To be honest Mark, I don’t know. But, I have put in a good spoonful of Chili flakes before and they do get mighty spicy with those. Maybe they need to be ‘flaked’ so the chili heat can infuse easier…

      • mark walker Says:

        Thanks mate Will give that a go i used fresh chillis

      • mark walker Says:

        Just ordered some dried ghost chillis are they the same as chilli flakes ? Should i just drop them in the vinegar or cut them up ? boil them etc I really have no idea Thanks for any help

  49. StephenM, Belfast, UK Says:

    I really hope someone more intelligent than me can answer you. All I can say is that I use the Chili flakes that come in the spice department of any supermarket by Schwartz – in a jar costing less than £2, they certainly work!

  50. mark walker Maidstone Says:

    Stephen you know a million things more than i do I’ve just bought some more scotch bonnets some dried ghost chillies and some ghost chilli flakes So high hopes this time One last question my friend I’ve heard some people soak them in salt water for 24 hours Whilst others go straight for the vinegar What would you recommend ? And thank you for your time and advice

    • StephenM, Belfast, UK Says:

      Sorry friend, I had email notifications unactivated so never saw you post till now! Yes, definitely brine them 1st before hitting with vinegar. (Put them in your garage or utility room though as most would object to the aroma, doesn’t bother me LOL)

  51. Therese Chenoweth Says:

    I just entered a Barossa Valley country show for the first time with my pickled onions. I won third prize! The judge told me they preferred the taste of mine, but because the ends were brown I didn’t win first prize. Why does this happen? Can anyone help? I note from comments above that most people seem to BRINE the onions before pickling. Is this where I went wrong? I WANT TO WIN FIRST PRIZE NEXT YEAR!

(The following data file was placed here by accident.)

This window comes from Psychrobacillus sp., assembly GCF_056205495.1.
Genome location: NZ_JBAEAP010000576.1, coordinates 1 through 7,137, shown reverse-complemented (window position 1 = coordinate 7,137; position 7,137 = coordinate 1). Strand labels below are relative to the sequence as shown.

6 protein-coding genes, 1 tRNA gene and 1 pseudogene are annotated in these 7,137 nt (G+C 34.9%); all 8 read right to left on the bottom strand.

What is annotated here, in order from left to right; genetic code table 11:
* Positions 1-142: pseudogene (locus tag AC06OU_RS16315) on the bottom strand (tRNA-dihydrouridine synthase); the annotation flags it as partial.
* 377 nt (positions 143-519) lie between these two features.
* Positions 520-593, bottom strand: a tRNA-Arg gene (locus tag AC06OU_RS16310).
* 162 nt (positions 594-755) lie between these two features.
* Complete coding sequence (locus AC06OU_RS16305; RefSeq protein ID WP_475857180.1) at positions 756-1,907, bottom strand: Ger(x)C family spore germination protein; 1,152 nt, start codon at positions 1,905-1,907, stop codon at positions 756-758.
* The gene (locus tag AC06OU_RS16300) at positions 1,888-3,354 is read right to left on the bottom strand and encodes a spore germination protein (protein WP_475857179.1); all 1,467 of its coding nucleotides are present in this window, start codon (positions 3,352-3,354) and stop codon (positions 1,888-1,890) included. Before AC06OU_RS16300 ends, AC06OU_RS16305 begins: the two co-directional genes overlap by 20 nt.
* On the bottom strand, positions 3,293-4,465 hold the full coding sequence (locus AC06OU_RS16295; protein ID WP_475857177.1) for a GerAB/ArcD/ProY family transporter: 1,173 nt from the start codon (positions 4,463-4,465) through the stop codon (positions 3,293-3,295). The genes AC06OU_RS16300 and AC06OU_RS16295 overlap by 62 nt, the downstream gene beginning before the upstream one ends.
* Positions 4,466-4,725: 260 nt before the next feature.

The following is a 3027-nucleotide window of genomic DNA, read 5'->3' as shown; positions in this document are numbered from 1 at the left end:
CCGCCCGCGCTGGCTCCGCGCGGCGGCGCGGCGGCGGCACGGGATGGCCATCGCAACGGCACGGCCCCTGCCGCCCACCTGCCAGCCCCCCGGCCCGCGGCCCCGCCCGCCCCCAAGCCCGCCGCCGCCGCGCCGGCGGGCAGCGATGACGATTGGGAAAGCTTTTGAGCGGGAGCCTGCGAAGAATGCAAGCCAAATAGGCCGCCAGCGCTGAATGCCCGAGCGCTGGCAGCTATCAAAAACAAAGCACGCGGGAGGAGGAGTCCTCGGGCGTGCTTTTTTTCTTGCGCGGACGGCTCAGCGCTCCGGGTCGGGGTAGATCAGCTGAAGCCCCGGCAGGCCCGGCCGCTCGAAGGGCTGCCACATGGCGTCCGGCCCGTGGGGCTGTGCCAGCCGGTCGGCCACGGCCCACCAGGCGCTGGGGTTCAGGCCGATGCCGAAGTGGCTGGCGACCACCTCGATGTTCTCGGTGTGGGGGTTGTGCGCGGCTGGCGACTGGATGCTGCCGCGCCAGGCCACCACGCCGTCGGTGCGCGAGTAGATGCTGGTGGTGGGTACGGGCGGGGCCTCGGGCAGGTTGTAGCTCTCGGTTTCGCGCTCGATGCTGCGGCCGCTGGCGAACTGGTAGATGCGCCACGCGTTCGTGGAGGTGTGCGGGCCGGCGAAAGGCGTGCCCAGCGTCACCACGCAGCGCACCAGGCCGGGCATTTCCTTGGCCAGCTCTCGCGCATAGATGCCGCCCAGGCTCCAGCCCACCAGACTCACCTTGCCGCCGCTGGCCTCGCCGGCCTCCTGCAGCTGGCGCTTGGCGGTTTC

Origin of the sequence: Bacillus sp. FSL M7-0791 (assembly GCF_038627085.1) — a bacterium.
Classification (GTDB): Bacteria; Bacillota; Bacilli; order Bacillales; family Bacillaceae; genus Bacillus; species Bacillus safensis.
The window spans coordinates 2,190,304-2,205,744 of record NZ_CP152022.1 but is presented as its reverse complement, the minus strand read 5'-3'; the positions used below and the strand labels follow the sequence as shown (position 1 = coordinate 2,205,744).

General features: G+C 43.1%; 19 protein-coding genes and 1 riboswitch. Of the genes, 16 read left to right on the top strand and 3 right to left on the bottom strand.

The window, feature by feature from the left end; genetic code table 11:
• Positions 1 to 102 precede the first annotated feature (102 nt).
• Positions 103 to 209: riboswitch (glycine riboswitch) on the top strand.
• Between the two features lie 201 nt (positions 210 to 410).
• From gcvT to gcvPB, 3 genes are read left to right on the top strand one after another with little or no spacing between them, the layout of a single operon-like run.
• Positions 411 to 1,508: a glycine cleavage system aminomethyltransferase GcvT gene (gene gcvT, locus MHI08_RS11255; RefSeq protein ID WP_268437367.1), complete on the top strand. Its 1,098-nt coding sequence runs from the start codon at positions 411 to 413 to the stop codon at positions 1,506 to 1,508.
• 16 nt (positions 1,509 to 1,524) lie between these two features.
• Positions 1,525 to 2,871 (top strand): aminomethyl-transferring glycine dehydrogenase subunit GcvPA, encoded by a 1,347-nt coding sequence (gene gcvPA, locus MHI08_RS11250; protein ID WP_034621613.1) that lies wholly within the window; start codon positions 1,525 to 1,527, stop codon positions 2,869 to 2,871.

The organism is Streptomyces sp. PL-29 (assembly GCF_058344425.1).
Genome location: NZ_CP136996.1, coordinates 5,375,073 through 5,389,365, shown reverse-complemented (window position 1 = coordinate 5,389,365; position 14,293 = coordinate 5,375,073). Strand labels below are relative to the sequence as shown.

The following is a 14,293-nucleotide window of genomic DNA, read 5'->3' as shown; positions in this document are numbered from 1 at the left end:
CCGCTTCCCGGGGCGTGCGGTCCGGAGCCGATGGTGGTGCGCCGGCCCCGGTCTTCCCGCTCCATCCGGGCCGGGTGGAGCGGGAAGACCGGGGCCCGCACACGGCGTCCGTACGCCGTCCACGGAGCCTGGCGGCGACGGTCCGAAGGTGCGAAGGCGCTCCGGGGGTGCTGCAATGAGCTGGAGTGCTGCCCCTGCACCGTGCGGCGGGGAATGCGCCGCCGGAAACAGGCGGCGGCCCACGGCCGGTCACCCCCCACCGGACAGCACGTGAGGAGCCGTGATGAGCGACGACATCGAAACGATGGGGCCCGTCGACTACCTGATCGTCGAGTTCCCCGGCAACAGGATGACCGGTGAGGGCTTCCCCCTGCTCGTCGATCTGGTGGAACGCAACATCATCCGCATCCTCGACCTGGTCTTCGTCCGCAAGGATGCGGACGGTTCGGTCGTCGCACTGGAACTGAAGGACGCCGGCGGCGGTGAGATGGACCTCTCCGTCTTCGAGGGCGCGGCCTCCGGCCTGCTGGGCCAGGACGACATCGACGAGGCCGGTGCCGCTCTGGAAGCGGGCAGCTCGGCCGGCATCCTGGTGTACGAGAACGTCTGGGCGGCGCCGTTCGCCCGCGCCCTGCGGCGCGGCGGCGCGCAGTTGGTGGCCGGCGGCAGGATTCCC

• StephenM, Belfast, UK Says:

      I have never NOT brined them first & can’t remember the ends going brown – so would definitely recommend you doing so for your next batch. Good luck for next year! 🙂

      • Therese Chenoweth Says:

        Thanks Stephen. I actually used a “Barossa Valley Cookbook” with old German recipes from the Barossa’s old-time cooks. Perhaps they didn’t care about brown ends then. Yes, I’m determined to “go for the gold” next March.

  52. tim Says:

    this recipe sounds like alot of work.

    i just dry salt the onions (just pour a load of salt over them, mix, and leave overnight), i compared dry salting to making a brine on the same batch of onions and it turned out exactly the same.

    to peel them, the much easier way than dunking in hot water is to top and tail them, run the knife up the outer layer and peel a whole outer layer of the onion off. this take 10 seconds per onion.

    ive also read many time that its best not to get the onions hot at any stage as this ruins the crispyness. ive never tested it but i can believe that.

  53. Therese Chenoweth Says: